Imagine for a moment that you are piloting your body as if it were a spaceship. We all have an inner guidance system, a GPS, a star-map that is permanently engraved on our irremovable soul-chip, showing us the direction Home, the known location of relaxed, secure happiness and wealth of solid relationships.
Many of us, however, are no longer at the controls of our star vehicle, our body. We may be braced for impact with objects that appear closer than they are because we’re using a narrow-field telescope to view them. We may be huddled in our escape pods with a hoard of supplies, expecting to be jettisoned as so much space-trash at any moment. We may be in sick bay, waiting for a robo-doctor or nurse. We may be down in the engine room, looking for the connections that will jolt us forward — or back — in time at warp 9 speed.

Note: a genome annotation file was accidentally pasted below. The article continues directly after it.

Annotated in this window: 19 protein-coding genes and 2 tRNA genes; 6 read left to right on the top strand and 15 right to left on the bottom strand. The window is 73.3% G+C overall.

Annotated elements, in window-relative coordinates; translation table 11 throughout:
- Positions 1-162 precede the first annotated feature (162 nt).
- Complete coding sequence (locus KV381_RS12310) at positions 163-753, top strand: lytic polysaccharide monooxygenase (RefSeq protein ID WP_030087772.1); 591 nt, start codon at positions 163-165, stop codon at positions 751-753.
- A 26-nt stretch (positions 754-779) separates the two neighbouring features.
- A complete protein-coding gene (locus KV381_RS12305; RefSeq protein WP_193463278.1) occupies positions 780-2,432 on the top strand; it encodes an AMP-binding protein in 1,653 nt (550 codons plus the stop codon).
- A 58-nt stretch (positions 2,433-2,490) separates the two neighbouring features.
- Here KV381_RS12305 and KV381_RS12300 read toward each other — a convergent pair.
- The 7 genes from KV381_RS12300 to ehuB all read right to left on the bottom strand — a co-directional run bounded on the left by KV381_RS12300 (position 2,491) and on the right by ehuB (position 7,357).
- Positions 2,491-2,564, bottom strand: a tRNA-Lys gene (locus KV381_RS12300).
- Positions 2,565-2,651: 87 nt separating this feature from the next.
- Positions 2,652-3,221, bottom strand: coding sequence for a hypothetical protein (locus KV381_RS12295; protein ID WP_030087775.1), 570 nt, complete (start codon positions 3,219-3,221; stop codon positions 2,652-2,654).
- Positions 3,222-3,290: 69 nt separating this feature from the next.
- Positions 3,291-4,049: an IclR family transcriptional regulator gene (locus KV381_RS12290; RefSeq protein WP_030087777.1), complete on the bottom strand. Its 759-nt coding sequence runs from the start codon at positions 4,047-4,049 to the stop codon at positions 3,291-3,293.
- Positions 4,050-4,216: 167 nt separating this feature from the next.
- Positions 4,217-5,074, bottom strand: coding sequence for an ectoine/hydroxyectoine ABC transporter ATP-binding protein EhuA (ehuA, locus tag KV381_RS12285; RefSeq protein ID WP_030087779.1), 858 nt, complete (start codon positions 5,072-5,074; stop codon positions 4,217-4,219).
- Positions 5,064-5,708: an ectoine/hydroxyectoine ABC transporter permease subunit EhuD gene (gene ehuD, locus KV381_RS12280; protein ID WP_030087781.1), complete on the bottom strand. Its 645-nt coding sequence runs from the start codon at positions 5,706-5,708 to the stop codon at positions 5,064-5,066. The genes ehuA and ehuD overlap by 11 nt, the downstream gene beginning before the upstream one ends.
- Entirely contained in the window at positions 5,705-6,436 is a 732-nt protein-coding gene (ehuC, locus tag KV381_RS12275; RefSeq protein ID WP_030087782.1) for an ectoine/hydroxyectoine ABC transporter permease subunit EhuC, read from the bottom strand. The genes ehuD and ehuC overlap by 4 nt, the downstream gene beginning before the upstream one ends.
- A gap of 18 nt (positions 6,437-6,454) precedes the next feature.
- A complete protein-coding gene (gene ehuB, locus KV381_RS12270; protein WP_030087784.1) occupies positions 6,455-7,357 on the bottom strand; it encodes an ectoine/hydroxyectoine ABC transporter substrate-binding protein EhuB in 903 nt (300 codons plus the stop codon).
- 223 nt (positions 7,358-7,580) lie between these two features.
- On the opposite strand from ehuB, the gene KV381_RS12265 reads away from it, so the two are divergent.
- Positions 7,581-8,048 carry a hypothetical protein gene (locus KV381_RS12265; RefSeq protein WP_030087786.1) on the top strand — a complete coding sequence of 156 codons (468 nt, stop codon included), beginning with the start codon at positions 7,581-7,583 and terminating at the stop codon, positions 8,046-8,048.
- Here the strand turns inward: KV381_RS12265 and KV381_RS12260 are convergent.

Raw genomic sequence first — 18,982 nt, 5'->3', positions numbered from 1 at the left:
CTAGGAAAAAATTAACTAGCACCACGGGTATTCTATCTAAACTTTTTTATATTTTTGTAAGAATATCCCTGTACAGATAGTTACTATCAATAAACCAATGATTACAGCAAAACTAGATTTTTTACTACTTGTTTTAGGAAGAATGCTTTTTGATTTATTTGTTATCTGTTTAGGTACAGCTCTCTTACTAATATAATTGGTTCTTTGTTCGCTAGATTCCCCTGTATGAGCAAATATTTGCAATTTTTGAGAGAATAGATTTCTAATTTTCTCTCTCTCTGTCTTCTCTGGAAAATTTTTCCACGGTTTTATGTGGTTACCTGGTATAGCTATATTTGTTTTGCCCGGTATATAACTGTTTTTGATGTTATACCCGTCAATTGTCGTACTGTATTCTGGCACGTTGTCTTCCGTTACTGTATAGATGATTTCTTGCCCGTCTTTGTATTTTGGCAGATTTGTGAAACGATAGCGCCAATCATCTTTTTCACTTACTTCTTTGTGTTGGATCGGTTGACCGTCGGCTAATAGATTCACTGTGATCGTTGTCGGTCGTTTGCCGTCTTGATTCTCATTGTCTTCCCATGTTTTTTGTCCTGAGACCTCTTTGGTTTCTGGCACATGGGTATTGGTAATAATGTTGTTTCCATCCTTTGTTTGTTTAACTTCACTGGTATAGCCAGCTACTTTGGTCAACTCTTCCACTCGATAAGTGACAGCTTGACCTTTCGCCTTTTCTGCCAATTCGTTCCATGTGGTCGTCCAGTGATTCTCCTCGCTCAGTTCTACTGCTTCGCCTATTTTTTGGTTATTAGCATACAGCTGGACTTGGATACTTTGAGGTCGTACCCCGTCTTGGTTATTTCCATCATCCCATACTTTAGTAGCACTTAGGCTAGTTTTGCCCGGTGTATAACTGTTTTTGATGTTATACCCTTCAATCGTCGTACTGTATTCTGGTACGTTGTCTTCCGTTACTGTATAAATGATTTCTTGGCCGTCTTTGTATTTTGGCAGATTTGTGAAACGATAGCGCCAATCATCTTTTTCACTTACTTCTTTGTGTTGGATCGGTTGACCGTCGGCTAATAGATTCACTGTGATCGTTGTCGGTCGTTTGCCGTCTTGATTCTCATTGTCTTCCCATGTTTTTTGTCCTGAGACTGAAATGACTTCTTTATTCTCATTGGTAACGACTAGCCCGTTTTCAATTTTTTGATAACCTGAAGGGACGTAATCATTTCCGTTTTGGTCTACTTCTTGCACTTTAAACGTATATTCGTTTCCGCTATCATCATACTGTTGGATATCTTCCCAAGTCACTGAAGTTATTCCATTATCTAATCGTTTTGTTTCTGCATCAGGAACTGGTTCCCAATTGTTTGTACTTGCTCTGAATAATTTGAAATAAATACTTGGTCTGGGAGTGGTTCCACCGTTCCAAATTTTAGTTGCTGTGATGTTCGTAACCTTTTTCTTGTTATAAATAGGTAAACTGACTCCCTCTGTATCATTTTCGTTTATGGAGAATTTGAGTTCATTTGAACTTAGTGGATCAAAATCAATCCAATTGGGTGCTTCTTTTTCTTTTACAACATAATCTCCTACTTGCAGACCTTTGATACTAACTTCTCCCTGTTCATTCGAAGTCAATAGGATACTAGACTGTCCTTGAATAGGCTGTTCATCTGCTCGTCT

To find the map again, to log in to the GPS, we need to get back into the captain’s chair where we can see the status, the measurements, of all systems, the big picture. We need to call upon our crew, life-support systems and shields, remember the best lessons learned from our superior officers and make strategic decisions. No matter if all systems are “go” or not, we can call upon the auto-pilot to open the map, set the coordinates for Home, and engage the hyper-drive.
The auto-pilot and the hyper-drive will not engage if we don’t make the request, if we don’t trust their operational capacity. If we refuse to let go of the joy-stick (our addiction to control), we will discover eventually that we have simply traveled in a circle.
To go Home, we have to trust our personal GPS.